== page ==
FIG. 5 is a table diagram showing sample contents of an extrinsic attribute table for attributes of the type code maintained in the transaction database. In some embodiments, the transactional database contains tables similar to table 500 for one or more other types supported for extrinsic attributes. The extrinsic attribute table contains rows such as rows 511-521. Each row can correspond to a value for a particular extrinsic attribute for a particular entity instance, such as a particular task to be performed for a particular resource to be employed in a task. Each row can be divided into the following columns: an entity type ID column 501; an entity ID column 502; a custom field ID column 503; a custom field value column 504; a custom field weight column 505; and a modification time column 506. The entity type ID column contains the entity type of the entity instance to which the extrinsic attribute is attached. For example, the entity type ID 1 in row 511 indicates that the row corresponds to a value for an extrinsic attribute attached to an entity instance of the task entity type. The entity ID column contains an identifier corresponding to the entity ID contained in the task ID column of the task table shown in FIG. 3. For example, the fact that the entity ID column in row 511 contains the entity ID 1 shown in the entity ID column of row 511 of the extrinsic attribute table indicates that row 511 corresponds to an extrinsic attribute value attached to the management task described in row 311 of the task table shown in FIG. 3. The custom field ID column contains an identifier that, together with the entity type ID, uniquely identifies a single row of the extrinsic attribute table shown in FIG. 2 to identify the particular extrinsic attribute for which the row provides a value. The custom field value column contains the value stored for the identified extrinsic attribute in the identified entity. For example, the value 11 in the custom field value column of row 511 indicates that the location extrinsic attribute for the management task contains the value 11, which is mapped to the location Seattle in a separate lookup table (not shown). In some embodiments, the facility similarly migrates the contents of these lookup tables from the transactional database to the reporting database (not shown). Column 505 optionally contains a quantitative weight assigned to the extrinsic attribute value, such as a weight on the scale of 0 to 1000. For example, the occurrence of the weight 1000 in the custom field weight column of row 521 indicates that the resource having entity ID 3 has a base of operations in Great Britain with few or no facilities or personnel outside of Great Britain. The modification time column indicates the last time at which the role of the extrinsic attribute table was modified, either by adding the row to the table or changing the contents of the row. In some cases, for multivalued extrinsic attributes, the extrinsic attribute table contains multiple rows for the same entity instance and extrinsic attribute, each representing a different simultaneous value of the multivalued extrinsic attribute. For example, rows 515-517 each represent one of three different values simultaneously assigned to the Needed Skill extrinsic attribute for the software development task having task ID 2.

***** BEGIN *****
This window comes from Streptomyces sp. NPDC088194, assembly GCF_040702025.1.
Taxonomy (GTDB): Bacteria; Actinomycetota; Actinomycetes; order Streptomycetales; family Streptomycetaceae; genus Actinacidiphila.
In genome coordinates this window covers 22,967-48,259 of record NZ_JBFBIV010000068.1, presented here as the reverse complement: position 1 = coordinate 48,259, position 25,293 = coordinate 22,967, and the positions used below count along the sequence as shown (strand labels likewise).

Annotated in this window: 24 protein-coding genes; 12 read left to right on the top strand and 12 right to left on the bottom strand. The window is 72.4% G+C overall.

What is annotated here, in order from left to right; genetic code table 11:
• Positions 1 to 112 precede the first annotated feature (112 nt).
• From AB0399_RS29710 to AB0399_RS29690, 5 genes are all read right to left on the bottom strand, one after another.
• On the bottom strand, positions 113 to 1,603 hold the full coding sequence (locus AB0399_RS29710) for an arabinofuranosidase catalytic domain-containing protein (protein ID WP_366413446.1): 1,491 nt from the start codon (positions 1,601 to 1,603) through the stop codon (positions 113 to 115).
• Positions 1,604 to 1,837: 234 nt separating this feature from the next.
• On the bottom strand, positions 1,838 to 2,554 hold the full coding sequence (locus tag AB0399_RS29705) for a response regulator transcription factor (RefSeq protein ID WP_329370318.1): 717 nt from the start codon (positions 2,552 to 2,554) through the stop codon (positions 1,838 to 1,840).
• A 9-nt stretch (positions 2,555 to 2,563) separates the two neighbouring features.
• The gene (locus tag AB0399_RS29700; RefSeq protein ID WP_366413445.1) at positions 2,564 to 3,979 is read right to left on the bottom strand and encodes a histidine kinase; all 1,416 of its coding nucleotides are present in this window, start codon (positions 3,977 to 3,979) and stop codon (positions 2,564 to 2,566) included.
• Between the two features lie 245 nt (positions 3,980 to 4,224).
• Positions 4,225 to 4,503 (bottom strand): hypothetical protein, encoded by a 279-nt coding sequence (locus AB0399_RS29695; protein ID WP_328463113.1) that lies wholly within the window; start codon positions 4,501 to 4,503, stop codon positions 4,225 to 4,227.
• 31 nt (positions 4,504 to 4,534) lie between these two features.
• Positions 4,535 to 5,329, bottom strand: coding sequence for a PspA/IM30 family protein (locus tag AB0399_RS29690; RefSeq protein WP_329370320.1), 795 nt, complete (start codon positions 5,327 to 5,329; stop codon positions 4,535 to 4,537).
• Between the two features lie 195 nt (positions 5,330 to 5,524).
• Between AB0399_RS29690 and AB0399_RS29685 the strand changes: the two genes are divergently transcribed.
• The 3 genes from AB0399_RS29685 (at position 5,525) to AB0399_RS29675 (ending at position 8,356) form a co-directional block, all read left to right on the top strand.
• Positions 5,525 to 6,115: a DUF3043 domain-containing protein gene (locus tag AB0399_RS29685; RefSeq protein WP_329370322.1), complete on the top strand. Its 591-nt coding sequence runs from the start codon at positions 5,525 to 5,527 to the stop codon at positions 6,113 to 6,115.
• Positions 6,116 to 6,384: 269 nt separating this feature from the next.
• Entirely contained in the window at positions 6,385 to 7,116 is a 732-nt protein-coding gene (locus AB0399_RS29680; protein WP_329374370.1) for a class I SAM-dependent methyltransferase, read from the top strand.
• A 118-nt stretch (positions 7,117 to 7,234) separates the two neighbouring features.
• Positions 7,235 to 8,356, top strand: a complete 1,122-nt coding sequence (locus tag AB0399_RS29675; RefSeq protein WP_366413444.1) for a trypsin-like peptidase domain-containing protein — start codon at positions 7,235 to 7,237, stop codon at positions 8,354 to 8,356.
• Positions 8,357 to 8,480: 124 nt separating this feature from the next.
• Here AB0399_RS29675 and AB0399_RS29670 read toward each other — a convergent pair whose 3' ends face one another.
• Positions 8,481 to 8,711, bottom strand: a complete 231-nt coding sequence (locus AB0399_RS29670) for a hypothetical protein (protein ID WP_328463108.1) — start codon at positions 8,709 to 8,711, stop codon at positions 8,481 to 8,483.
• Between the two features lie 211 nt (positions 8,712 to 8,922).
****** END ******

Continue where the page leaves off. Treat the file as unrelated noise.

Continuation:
FIGS. 6-13 contain selected sample contents of the reporting database in a first state corresponding to the state of the transactional database shown in FIGS. 2-5. FIG. 6 is a table diagram showing sample contents of a project update table maintained in the reporting database. The project update table 600 indicates, for at least some of the different projects or other data sets being maintained by the application, the last time that the reporting database received updated information for the project from the transactional database. The project update table is made up of rows, such as rows 611-612. Each row may correspond to a different project. In some embodiments, each row is divided into a project ID column 601 containing an identifier for the project and a time of last update column 602, indicating the last time that the reporting database received updated information for the project from the transactional database. For example, if an update notification was received in the reporting database from the transactional database for the project having project ID 1, the contents of row 611 would cause the reporting database to send update requests to the transactional database containing the last update time Dec. 01, 2003 12:00:00.